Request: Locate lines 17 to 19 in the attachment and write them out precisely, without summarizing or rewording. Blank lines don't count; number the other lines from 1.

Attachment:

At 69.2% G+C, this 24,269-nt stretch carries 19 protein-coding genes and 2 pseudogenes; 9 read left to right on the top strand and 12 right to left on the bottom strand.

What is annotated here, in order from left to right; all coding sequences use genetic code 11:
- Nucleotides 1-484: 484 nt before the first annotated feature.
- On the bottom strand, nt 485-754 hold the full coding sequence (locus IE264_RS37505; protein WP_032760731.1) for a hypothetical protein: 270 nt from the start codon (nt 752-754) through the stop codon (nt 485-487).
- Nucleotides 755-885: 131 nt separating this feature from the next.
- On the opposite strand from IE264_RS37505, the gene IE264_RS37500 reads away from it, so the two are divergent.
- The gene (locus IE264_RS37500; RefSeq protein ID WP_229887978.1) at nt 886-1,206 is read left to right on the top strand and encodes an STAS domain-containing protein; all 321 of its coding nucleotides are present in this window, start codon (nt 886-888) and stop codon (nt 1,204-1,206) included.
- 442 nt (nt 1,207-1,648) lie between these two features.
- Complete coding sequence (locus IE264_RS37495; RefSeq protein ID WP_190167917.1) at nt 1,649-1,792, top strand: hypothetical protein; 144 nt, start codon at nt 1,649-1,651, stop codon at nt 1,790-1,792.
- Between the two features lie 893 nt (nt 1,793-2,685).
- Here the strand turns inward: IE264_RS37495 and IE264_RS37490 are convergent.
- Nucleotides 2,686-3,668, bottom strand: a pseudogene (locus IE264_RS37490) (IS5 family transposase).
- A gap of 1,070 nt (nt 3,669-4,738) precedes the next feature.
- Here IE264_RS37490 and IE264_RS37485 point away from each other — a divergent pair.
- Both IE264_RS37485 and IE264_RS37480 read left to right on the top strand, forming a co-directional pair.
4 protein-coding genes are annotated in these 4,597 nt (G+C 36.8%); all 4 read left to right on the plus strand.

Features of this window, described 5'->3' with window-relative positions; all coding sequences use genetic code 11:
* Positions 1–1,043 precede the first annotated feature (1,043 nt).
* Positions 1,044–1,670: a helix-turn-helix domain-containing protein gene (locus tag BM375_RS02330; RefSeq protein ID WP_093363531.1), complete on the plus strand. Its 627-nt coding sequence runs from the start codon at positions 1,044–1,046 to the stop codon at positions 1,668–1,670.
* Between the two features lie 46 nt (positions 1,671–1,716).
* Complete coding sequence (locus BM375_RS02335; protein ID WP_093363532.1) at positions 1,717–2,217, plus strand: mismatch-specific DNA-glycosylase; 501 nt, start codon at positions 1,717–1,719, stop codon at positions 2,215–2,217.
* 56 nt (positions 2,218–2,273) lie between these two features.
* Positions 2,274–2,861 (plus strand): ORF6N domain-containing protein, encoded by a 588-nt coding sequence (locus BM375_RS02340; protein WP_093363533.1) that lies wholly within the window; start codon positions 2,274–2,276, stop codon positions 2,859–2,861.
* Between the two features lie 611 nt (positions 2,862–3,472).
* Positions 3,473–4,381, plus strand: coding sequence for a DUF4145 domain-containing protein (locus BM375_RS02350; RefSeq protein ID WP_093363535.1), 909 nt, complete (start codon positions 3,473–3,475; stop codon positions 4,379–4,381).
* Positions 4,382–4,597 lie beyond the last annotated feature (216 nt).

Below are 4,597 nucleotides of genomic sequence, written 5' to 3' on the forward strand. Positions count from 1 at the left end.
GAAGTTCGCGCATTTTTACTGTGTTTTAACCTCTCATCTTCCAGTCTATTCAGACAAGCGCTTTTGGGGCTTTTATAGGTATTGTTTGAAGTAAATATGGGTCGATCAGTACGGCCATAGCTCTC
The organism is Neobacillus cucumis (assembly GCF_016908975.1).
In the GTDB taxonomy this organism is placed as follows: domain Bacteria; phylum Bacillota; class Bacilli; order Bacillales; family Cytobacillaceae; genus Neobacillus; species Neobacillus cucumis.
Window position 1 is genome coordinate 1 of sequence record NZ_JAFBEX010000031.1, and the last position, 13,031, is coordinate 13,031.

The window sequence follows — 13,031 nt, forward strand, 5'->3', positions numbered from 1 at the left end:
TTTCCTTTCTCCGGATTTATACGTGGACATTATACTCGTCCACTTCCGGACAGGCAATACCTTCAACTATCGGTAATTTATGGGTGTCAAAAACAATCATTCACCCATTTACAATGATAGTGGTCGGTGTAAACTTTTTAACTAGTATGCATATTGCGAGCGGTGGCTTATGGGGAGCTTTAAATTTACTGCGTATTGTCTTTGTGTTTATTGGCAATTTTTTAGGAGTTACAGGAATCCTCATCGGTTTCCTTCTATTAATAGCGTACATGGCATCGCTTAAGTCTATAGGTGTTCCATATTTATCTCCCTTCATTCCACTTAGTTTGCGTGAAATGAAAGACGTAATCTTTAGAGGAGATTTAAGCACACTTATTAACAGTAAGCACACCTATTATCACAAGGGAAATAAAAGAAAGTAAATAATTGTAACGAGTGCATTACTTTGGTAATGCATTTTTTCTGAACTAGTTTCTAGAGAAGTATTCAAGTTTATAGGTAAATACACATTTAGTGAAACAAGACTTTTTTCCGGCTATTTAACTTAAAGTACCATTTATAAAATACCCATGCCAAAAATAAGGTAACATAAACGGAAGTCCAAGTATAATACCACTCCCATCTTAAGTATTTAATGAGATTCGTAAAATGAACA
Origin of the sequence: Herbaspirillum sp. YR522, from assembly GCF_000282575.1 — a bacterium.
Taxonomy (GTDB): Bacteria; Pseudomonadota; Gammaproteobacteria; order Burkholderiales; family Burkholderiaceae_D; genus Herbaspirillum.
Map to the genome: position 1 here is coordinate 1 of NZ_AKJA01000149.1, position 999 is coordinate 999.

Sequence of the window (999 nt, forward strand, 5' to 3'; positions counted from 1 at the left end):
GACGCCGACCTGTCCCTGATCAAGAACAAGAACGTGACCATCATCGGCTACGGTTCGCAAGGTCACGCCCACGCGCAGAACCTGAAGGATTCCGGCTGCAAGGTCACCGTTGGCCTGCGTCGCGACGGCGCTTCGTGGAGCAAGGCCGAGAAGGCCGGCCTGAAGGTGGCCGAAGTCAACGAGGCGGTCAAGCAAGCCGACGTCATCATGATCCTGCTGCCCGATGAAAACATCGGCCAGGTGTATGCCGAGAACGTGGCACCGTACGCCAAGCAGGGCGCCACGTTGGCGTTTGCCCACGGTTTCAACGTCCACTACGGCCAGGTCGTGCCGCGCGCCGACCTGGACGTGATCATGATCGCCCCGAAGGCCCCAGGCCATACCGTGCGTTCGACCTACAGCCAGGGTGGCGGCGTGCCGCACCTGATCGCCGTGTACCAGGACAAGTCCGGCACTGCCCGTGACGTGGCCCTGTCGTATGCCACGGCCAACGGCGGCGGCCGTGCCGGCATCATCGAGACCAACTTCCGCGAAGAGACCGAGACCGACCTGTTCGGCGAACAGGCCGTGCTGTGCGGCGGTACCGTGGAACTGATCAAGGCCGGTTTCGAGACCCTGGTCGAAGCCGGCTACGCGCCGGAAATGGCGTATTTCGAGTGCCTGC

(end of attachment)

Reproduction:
Features of this window, described 5'->3' with window-relative positions; all coding sequences use genetic code 11:
* Positions 1–1,043 precede the first annotated feature (1,043 nt).
* Positions 1,044–1,670: a helix-turn-helix domain-containing protein gene (locus tag BM375_RS02330; RefSeq protein ID WP_093363531.1), complete on the plus strand. Its 627-nt coding sequence runs from the start codon at positions 1,044–1,046 to the stop codon at positions 1,668–1,670.